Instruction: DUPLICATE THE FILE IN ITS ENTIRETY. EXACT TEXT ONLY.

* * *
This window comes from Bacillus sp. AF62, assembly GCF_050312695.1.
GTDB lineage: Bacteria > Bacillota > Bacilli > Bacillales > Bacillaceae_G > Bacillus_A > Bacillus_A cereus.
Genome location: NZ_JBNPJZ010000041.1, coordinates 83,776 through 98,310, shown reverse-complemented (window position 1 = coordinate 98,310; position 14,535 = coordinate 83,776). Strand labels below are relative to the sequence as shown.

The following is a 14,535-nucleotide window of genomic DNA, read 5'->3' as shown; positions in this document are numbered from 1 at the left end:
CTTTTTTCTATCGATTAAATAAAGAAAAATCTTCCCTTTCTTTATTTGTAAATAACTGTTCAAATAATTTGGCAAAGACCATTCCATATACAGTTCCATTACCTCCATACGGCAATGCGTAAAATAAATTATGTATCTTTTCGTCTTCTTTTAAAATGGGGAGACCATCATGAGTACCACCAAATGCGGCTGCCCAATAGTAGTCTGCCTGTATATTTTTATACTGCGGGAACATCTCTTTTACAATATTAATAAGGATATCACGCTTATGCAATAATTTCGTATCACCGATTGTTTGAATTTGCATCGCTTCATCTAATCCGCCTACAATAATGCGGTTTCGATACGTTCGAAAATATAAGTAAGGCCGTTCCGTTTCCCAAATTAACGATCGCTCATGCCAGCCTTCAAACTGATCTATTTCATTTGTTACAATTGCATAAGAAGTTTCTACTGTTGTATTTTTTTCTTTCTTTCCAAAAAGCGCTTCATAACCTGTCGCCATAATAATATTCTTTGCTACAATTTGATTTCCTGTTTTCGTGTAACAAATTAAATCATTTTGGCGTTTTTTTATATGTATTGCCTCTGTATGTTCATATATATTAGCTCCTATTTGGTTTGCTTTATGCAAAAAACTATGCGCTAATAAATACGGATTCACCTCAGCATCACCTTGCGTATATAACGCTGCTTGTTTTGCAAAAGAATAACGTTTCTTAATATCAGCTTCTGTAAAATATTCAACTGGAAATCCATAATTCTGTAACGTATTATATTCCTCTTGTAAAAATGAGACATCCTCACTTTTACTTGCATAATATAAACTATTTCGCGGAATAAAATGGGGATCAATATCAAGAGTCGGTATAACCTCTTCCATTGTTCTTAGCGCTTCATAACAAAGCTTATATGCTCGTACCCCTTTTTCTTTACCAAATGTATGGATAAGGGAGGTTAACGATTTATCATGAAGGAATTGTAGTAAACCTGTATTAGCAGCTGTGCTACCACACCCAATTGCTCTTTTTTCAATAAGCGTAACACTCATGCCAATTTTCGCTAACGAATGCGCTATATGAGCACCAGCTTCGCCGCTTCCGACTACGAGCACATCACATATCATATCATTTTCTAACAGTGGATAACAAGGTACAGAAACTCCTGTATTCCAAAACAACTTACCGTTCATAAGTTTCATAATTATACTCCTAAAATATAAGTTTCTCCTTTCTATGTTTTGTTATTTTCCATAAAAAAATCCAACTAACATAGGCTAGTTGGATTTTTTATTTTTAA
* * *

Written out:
This window comes from Bacillus sp. AF62, assembly GCF_050312695.1.
GTDB lineage: Bacteria > Bacillota > Bacilli > Bacillales > Bacillaceae_G > Bacillus_A > Bacillus_A cereus.
Genome location: NZ_JBNPJZ010000041.1, coordinates 83,776 through 98,310, shown reverse-complemented (window position 1 = coordinate 98,310; position 14,535 = coordinate 83,776). Strand labels below are relative to the sequence as shown.

The following is a 14,535-nucleotide window of genomic DNA, read 5'->3' as shown; positions in this document are numbered from 1 at the left end:
CTTTTTTCTATCGATTAAATAAAGAAAAATCTTCCCTTTCTTTATTTGTAAATAACTGTTCAAATAATTTGGCAAAGACCATTCCATATACAGTTCCATTACCTCCATACGGCAATGCGTAAAATAAATTATGTATCTTTTCGTCTTCTTTTAAAATGGGGAGACCATCATGAGTACCACCAAATGCGGCTGCCCAATAGTAGTCTGCCTGTATATTTTTATACTGCGGGAACATCTCTTTTACAATATTAATAAGGATATCACGCTTATGCAATAATTTCGTATCACCGATTGTTTGAATTTGCATCGCTTCATCTAATCCGCCTACAATAATGCGGTTTCGATACGTTCGAAAATATAAGTAAGGCCGTTCCGTTTCCCAAATTAACGATCGCTCATGCCAGCCTTCAAACTGATCTATTTCATTTGTTACAATTGCATAAGAAGTTTCTACTGTTGTATTTTTTTCTTTCTTTCCAAAAAGCGCTTCATAACCTGTCGCCATAATAATATTCTTTGCTACAATTTGATTTCCTGTTTTCGTGTAACAAATTAAATCATTTTGGCGTTTTTTTATATGTATTGCCTCTGTATGTTCATATATATTAGCTCCTATTTGGTTTGCTTTATGCAAAAAACTATGCGCTAATAAATACGGATTCACCTCAGCATCACCTTGCGTATATAACGCTGCTTGTTTTGCAAAAGAATAACGTTTCTTAATATCAGCTTCTGTAAAATATTCAACTGGAAATCCATAATTCTGTAACGTATTATATTCCTCTTGTAAAAATGAGACATCCTCACTTTTACTTGCATAATATAAACTATTTCGCGGAATAAAATGGGGATCAATATCAAGAGTCGGTATAACCTCTTCCATTGTTCTTAGCGCTTCATAACAAAGCTTATATGCTCGTACCCCTTTTTCTTTACCAAATGTATGGATAAGGGAGGTTAACGATTTATCATGAAGGAATTGTAGTAAACCTGTATTAGCAGCTGTGCTACCACACCCAATTGCTCTTTTTTCAATAAGCGTAACACTCATGCCAATTTTCGCTAACGAATGCGCTATATGAGCACCAGCTTCGCCGCTTCCGACTACGAGCACATCACATATCATATCATTTTCTAACAGTGGATAACAAGGTACAGAAACTCCTGTATTCCAAAACAACTTACCGTTCATAAGTTTCATAATTATACTCCTAAAATATAAGTTTCTCCTTTCTATGTTTTGTTATTTTCCATAAAAAAATCCAACTAACATAGGCTAGTTGGATTTTTTATTTTTAA